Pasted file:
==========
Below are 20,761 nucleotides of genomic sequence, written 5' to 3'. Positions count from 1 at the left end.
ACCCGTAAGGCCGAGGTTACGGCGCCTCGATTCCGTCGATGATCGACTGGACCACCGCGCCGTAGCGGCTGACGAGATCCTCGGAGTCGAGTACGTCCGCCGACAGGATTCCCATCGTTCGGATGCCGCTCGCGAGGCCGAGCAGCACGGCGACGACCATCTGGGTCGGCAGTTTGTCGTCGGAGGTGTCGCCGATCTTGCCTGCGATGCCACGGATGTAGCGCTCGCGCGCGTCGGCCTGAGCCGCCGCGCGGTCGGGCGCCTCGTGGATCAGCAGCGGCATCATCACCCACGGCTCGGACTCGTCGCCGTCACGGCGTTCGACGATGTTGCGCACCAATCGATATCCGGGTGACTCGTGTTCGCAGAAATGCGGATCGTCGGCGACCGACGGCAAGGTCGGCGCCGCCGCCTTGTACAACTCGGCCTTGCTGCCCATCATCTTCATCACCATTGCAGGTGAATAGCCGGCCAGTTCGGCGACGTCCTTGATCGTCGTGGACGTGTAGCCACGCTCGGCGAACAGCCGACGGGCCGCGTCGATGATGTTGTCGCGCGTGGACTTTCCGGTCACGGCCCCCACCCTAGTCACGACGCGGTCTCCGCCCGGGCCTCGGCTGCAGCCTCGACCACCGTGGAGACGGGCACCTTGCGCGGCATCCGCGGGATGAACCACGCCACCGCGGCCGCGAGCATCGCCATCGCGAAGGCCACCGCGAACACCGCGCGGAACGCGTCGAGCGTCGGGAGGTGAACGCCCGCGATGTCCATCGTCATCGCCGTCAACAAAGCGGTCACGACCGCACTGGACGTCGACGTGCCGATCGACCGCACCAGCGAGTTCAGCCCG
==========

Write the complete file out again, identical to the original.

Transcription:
Below are 20,761 nucleotides of genomic sequence, written 5' to 3'. Positions count from 1 at the left end.
ACCCGTAAGGCCGAGGTTACGGCGCCTCGATTCCGTCGATGATCGACTGGACCACCGCGCCGTAGCGGCTGACGAGATCCTCGGAGTCGAGTACGTCCGCCGACAGGATTCCCATCGTTCGGATGCCGCTCGCGAGGCCGAGCAGCACGGCGACGACCATCTGGGTCGGCAGTTTGTCGTCGGAGGTGTCGCCGATCTTGCCTGCGATGCCACGGATGTAGCGCTCGCGCGCGTCGGCCTGAGCCGCCGCGCGGTCGGGCGCCTCGTGGATCAGCAGCGGCATCATCACCCACGGCTCGGACTCGTCGCCGTCACGGCGTTCGACGATGTTGCGCACCAATCGATATCCGGGTGACTCGTGTTCGCAGAAATGCGGATCGTCGGCGACCGACGGCAAGGTCGGCGCCGCCGCCTTGTACAACTCGGCCTTGCTGCCCATCATCTTCATCACCATTGCAGGTGAATAGCCGGCCAGTTCGGCGACGTCCTTGATCGTCGTGGACGTGTAGCCACGCTCGGCGAACAGCCGACGGGCCGCGTCGATGATGTTGTCGCGCGTGGACTTTCCGGTCACGGCCCCCACCCTAGTCACGACGCGGTCTCCGCCCGGGCCTCGGCTGCAGCCTCGACCACCGTGGAGACGGGCACCTTGCGCGGCATCCGCGGGATGAACCACGCCACCGCGGCCGCGAGCATCGCCATCGCGAAGGCCACCGCGAACACCGCGCGGAACGCGTCGAGCGTCGGGAGGTGAACGCCCGCGATGTCCATCGTCATCGCCGTCAACAAAGCGGTCACGACCGCACTGGACGTCGACGTGCCGATCGACCGCACCAGCGAGTTCAGCCCG